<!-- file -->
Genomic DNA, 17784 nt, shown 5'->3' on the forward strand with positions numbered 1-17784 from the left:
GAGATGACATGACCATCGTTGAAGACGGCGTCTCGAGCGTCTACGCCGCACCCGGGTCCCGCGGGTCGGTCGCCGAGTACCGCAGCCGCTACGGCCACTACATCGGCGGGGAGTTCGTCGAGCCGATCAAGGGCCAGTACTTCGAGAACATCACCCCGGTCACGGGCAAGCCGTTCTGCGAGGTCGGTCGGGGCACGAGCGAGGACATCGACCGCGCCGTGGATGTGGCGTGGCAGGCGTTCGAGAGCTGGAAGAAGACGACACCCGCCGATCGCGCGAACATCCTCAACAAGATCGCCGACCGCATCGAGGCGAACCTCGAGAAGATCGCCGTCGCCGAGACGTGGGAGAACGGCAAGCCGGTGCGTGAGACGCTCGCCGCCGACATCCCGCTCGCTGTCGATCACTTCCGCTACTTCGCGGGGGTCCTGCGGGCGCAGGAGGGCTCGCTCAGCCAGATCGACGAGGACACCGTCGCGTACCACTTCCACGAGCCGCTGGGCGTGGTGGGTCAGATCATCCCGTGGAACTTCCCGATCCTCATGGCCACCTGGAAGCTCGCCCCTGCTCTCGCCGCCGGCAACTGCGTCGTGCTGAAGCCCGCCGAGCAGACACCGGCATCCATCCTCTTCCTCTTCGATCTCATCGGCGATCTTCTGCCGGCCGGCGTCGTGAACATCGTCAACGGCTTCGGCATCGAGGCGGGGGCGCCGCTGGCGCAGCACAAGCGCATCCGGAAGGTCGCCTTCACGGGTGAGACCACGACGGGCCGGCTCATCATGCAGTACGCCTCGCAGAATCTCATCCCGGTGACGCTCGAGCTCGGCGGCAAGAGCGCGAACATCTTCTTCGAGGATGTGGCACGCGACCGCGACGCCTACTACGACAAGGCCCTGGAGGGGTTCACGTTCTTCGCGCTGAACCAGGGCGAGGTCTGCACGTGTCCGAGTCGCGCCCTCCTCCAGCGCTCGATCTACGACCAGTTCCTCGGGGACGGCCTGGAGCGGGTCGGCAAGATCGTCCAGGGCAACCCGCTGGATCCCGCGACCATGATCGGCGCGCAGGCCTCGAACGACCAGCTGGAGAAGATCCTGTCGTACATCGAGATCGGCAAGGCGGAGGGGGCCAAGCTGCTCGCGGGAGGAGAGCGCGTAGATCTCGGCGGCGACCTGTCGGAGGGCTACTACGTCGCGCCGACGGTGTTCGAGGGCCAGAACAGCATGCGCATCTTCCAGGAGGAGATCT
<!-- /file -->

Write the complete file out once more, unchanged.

Genomic DNA, 17784 nt, shown 5'->3' on the forward strand with positions numbered 1-17784 from the left:
GAGATGACATGACCATCGTTGAAGACGGCGTCTCGAGCGTCTACGCCGCACCCGGGTCCCGCGGGTCGGTCGCCGAGTACCGCAGCCGCTACGGCCACTACATCGGCGGGGAGTTCGTCGAGCCGATCAAGGGCCAGTACTTCGAGAACATCACCCCGGTCACGGGCAAGCCGTTCTGCGAGGTCGGTCGGGGCACGAGCGAGGACATCGACCGCGCCGTGGATGTGGCGTGGCAGGCGTTCGAGAGCTGGAAGAAGACGACACCCGCCGATCGCGCGAACATCCTCAACAAGATCGCCGACCGCATCGAGGCGAACCTCGAGAAGATCGCCGTCGCCGAGACGTGGGAGAACGGCAAGCCGGTGCGTGAGACGCTCGCCGCCGACATCCCGCTCGCTGTCGATCACTTCCGCTACTTCGCGGGGGTCCTGCGGGCGCAGGAGGGCTCGCTCAGCCAGATCGACGAGGACACCGTCGCGTACCACTTCCACGAGCCGCTGGGCGTGGTGGGTCAGATCATCCCGTGGAACTTCCCGATCCTCATGGCCACCTGGAAGCTCGCCCCTGCTCTCGCCGCCGGCAACTGCGTCGTGCTGAAGCCCGCCGAGCAGACACCGGCATCCATCCTCTTCCTCTTCGATCTCATCGGCGATCTTCTGCCGGCCGGCGTCGTGAACATCGTCAACGGCTTCGGCATCGAGGCGGGGGCGCCGCTGGCGCAGCACAAGCGCATCCGGAAGGTCGCCTTCACGGGTGAGACCACGACGGGCCGGCTCATCATGCAGTACGCCTCGCAGAATCTCATCCCGGTGACGCTCGAGCTCGGCGGCAAGAGCGCGAACATCTTCTTCGAGGATGTGGCACGCGACCGCGACGCCTACTACGACAAGGCCCTGGAGGGGTTCACGTTCTTCGCGCTGAACCAGGGCGAGGTCTGCACGTGTCCGAGTCGCGCCCTCCTCCAGCGCTCGATCTACGACCAGTTCCTCGGGGACGGCCTGGAGCGGGTCGGCAAGATCGTCCAGGGCAACCCGCTGGATCCCGCGACCATGATCGGCGCGCAGGCCTCGAACGACCAGCTGGAGAAGATCCTGTCGTACATCGAGATCGGCAAGGCGGAGGGGGCCAAGCTGCTCGCGGGAGGAGAGCGCGTAGATCTCGGCGGCGACCTGTCGGAGGGCTACTACGTCGCGCCGACGGTGTTCGAGGGCCAGAACAGCATGCGCATCTTCCAGGAGGAGATCT